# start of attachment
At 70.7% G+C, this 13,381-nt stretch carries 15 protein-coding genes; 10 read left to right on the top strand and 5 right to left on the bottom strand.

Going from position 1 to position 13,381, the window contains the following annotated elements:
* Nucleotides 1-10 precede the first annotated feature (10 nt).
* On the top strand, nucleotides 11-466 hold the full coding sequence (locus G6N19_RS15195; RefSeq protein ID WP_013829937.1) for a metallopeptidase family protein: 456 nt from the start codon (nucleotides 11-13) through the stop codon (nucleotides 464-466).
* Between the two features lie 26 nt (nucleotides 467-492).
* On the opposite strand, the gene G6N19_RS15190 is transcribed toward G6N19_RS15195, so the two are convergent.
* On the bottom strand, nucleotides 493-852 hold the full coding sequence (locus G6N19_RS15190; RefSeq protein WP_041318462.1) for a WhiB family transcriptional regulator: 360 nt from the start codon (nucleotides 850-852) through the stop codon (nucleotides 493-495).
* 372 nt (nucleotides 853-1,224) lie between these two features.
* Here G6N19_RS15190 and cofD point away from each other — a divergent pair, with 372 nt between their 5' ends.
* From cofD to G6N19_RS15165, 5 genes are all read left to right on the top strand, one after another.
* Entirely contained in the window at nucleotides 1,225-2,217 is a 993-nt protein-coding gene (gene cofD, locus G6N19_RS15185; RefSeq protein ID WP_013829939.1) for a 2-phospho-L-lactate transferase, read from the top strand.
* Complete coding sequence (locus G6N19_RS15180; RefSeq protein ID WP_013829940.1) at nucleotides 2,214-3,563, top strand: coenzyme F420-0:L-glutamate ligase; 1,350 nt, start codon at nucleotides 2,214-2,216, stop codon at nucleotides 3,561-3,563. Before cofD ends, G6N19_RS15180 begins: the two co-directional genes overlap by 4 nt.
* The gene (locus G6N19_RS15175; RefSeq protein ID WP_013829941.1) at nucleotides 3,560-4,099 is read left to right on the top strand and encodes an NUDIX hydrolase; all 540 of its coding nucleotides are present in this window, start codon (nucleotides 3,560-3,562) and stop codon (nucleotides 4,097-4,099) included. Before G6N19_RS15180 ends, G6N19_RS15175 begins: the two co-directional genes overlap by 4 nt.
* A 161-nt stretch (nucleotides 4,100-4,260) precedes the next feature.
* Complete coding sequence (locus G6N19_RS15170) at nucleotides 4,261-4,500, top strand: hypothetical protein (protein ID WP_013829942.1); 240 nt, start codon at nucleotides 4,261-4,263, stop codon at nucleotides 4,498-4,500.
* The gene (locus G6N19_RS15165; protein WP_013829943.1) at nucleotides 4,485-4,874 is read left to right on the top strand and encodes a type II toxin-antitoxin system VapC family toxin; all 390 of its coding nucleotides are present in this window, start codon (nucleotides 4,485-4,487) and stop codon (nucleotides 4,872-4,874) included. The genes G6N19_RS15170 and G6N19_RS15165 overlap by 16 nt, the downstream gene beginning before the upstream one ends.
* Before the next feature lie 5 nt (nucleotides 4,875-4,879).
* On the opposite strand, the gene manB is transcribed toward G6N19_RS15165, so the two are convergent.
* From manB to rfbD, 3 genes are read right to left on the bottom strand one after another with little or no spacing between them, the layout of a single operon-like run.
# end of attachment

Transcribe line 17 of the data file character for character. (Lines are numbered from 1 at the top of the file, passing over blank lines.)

* Before the next feature lie 5 nt (nucleotides 4,875-4,879).